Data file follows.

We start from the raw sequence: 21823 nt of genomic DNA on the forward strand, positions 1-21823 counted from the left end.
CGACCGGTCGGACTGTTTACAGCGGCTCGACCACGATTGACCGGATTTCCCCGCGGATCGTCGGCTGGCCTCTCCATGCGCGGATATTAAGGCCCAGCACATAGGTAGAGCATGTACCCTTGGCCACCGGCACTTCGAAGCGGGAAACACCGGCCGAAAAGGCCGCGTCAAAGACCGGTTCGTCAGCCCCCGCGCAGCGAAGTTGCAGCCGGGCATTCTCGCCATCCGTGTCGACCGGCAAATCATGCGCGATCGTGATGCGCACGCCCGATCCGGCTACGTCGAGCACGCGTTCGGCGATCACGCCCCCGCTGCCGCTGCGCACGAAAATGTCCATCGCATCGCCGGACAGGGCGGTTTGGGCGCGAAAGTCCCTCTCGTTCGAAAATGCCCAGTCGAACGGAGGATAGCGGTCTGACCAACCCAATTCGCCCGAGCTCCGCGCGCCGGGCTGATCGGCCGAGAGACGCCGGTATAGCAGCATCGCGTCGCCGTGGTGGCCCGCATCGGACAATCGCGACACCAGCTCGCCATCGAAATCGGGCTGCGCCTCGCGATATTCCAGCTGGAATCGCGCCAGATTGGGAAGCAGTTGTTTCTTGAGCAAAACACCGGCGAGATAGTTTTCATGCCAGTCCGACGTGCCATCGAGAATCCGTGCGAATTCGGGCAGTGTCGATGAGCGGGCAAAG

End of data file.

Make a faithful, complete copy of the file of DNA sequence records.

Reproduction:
We start from the raw sequence: 21823 nt of genomic DNA on the forward strand, positions 1-21823 counted from the left end.
CGACCGGTCGGACTGTTTACAGCGGCTCGACCACGATTGACCGGATTTCCCCGCGGATCGTCGGCTGGCCTCTCCATGCGCGGATATTAAGGCCCAGCACATAGGTAGAGCATGTACCCTTGGCCACCGGCACTTCGAAGCGGGAAACACCGGCCGAAAAGGCCGCGTCAAAGACCGGTTCGTCAGCCCCCGCGCAGCGAAGTTGCAGCCGGGCATTCTCGCCATCCGTGTCGACCGGCAAATCATGCGCGATCGTGATGCGCACGCCCGATCCGGCTACGTCGAGCACGCGTTCGGCGATCACGCCCCCGCTGCCGCTGCGCACGAAAATGTCCATCGCATCGCCGGACAGGGCGGTTTGGGCGCGAAAGTCCCTCTCGTTCGAAAATGCCCAGTCGAACGGAGGATAGCGGTCTGACCAACCCAATTCGCCCGAGCTCCGCGCGCCGGGCTGATCGGCCGAGAGACGCCGGTATAGCAGCATCGCGTCGCCGTGGTGGCCCGCATCGGACAATCGCGACACCAGCTCGCCATCGAAATCGGGCTGCGCCTCGCGATATTCCAGCTGGAATCGCGCCAGATTGGGAAGCAGTTGTTTCTTGAGCAAAACACCGGCGAGATAGTTTTCATGCCAGTCCGACGTGCCATCGAGAATCCGTGCGAATTCGGGCAGTGTCGATGAGCGGGCAAAG